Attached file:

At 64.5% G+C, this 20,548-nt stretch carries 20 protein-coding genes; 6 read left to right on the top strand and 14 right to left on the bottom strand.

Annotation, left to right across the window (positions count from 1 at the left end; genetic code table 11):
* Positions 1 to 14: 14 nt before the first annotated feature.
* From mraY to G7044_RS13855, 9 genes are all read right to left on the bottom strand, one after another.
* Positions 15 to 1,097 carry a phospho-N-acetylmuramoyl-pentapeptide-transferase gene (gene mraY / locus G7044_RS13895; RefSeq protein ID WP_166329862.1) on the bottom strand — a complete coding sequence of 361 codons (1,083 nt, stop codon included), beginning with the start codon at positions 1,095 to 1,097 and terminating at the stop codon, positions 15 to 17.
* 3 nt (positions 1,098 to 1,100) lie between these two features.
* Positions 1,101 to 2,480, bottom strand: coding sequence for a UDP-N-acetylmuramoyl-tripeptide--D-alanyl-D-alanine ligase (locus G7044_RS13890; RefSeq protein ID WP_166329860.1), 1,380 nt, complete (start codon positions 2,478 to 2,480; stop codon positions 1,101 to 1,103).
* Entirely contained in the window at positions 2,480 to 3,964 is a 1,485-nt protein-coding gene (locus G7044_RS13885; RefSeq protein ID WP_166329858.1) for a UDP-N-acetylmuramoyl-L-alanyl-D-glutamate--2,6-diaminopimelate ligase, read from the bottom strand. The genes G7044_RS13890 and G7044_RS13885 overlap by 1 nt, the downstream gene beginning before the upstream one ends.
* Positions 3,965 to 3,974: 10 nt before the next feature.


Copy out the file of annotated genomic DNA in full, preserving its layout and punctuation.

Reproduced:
At 64.5% G+C, this 20,548-nt stretch carries 20 protein-coding genes; 6 read left to right on the top strand and 14 right to left on the bottom strand.

Annotation, left to right across the window (positions count from 1 at the left end; genetic code table 11):
* Positions 1 to 14: 14 nt before the first annotated feature.
* From mraY to G7044_RS13855, 9 genes are all read right to left on the bottom strand, one after another.
* Positions 15 to 1,097 carry a phospho-N-acetylmuramoyl-pentapeptide-transferase gene (gene mraY / locus G7044_RS13895; RefSeq protein ID WP_166329862.1) on the bottom strand — a complete coding sequence of 361 codons (1,083 nt, stop codon included), beginning with the start codon at positions 1,095 to 1,097 and terminating at the stop codon, positions 15 to 17.
* 3 nt (positions 1,098 to 1,100) lie between these two features.
* Positions 1,101 to 2,480, bottom strand: coding sequence for a UDP-N-acetylmuramoyl-tripeptide--D-alanyl-D-alanine ligase (locus G7044_RS13890; RefSeq protein ID WP_166329860.1), 1,380 nt, complete (start codon positions 2,478 to 2,480; stop codon positions 1,101 to 1,103).
* Entirely contained in the window at positions 2,480 to 3,964 is a 1,485-nt protein-coding gene (locus G7044_RS13885; RefSeq protein ID WP_166329858.1) for a UDP-N-acetylmuramoyl-L-alanyl-D-glutamate--2,6-diaminopimelate ligase, read from the bottom strand. The genes G7044_RS13890 and G7044_RS13885 overlap by 1 nt, the downstream gene beginning before the upstream one ends.
* Positions 3,965 to 3,974: 10 nt before the next feature.